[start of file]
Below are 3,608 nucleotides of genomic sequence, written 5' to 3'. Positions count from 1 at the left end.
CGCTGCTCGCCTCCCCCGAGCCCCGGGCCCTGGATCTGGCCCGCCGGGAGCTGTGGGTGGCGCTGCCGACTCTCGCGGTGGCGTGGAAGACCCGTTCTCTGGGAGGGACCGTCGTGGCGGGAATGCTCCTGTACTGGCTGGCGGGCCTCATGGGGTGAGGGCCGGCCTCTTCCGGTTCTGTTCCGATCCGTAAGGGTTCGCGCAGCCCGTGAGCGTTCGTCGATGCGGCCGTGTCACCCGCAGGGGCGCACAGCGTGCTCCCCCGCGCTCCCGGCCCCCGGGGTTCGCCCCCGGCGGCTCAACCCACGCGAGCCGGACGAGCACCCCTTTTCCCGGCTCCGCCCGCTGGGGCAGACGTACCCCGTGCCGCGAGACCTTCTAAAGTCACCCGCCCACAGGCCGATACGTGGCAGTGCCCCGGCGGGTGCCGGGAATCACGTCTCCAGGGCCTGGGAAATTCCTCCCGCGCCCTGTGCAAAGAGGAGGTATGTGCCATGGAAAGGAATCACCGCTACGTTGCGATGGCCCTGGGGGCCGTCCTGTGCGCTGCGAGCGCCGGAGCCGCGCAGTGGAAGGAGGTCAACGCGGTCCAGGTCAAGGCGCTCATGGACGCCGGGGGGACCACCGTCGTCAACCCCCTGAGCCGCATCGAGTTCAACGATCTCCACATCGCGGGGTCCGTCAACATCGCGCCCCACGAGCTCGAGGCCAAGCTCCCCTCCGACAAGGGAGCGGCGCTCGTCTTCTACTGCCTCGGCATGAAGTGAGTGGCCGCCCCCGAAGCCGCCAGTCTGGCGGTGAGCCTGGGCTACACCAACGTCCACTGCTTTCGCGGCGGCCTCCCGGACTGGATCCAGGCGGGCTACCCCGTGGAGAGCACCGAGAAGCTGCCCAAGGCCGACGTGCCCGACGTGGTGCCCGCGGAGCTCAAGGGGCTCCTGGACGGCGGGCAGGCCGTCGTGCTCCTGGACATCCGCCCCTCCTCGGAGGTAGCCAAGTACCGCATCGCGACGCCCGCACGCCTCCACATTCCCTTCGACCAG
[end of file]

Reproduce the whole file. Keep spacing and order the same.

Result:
Below are 3,608 nucleotides of genomic sequence, written 5' to 3'. Positions count from 1 at the left end.
CGCTGCTCGCCTCCCCCGAGCCCCGGGCCCTGGATCTGGCCCGCCGGGAGCTGTGGGTGGCGCTGCCGACTCTCGCGGTGGCGTGGAAGACCCGTTCTCTGGGAGGGACCGTCGTGGCGGGAATGCTCCTGTACTGGCTGGCGGGCCTCATGGGGTGAGGGCCGGCCTCTTCCGGTTCTGTTCCGATCCGTAAGGGTTCGCGCAGCCCGTGAGCGTTCGTCGATGCGGCCGTGTCACCCGCAGGGGCGCACAGCGTGCTCCCCCGCGCTCCCGGCCCCCGGGGTTCGCCCCCGGCGGCTCAACCCACGCGAGCCGGACGAGCACCCCTTTTCCCGGCTCCGCCCGCTGGGGCAGACGTACCCCGTGCCGCGAGACCTTCTAAAGTCACCCGCCCACAGGCCGATACGTGGCAGTGCCCCGGCGGGTGCCGGGAATCACGTCTCCAGGGCCTGGGAAATTCCTCCCGCGCCCTGTGCAAAGAGGAGGTATGTGCCATGGAAAGGAATCACCGCTACGTTGCGATGGCCCTGGGGGCCGTCCTGTGCGCTGCGAGCGCCGGAGCCGCGCAGTGGAAGGAGGTCAACGCGGTCCAGGTCAAGGCGCTCATGGACGCCGGGGGGACCACCGTCGTCAACCCCCTGAGCCGCATCGAGTTCAACGATCTCCACATCGCGGGGTCCGTCAACATCGCGCCCCACGAGCTCGAGGCCAAGCTCCCCTCCGACAAGGGAGCGGCGCTCGTCTTCTACTGCCTCGGCATGAAGTGAGTGGCCGCCCCCGAAGCCGCCAGTCTGGCGGTGAGCCTGGGCTACACCAACGTCCACTGCTTTCGCGGCGGCCTCCCGGACTGGATCCAGGCGGGCTACCCCGTGGAGAGCACCGAGAAGCTGCCCAAGGCCGACGTGCCCGACGTGGTGCCCGCGGAGCTCAAGGGGCTCCTGGACGGCGGGCAGGCCGTCGTGCTCCTGGACATCCGCCCCTCCTCGGAGGTAGCCAAGTACCGCATCGCGACGCCCGCACGCCTCCACATTCCCTTCGACCAG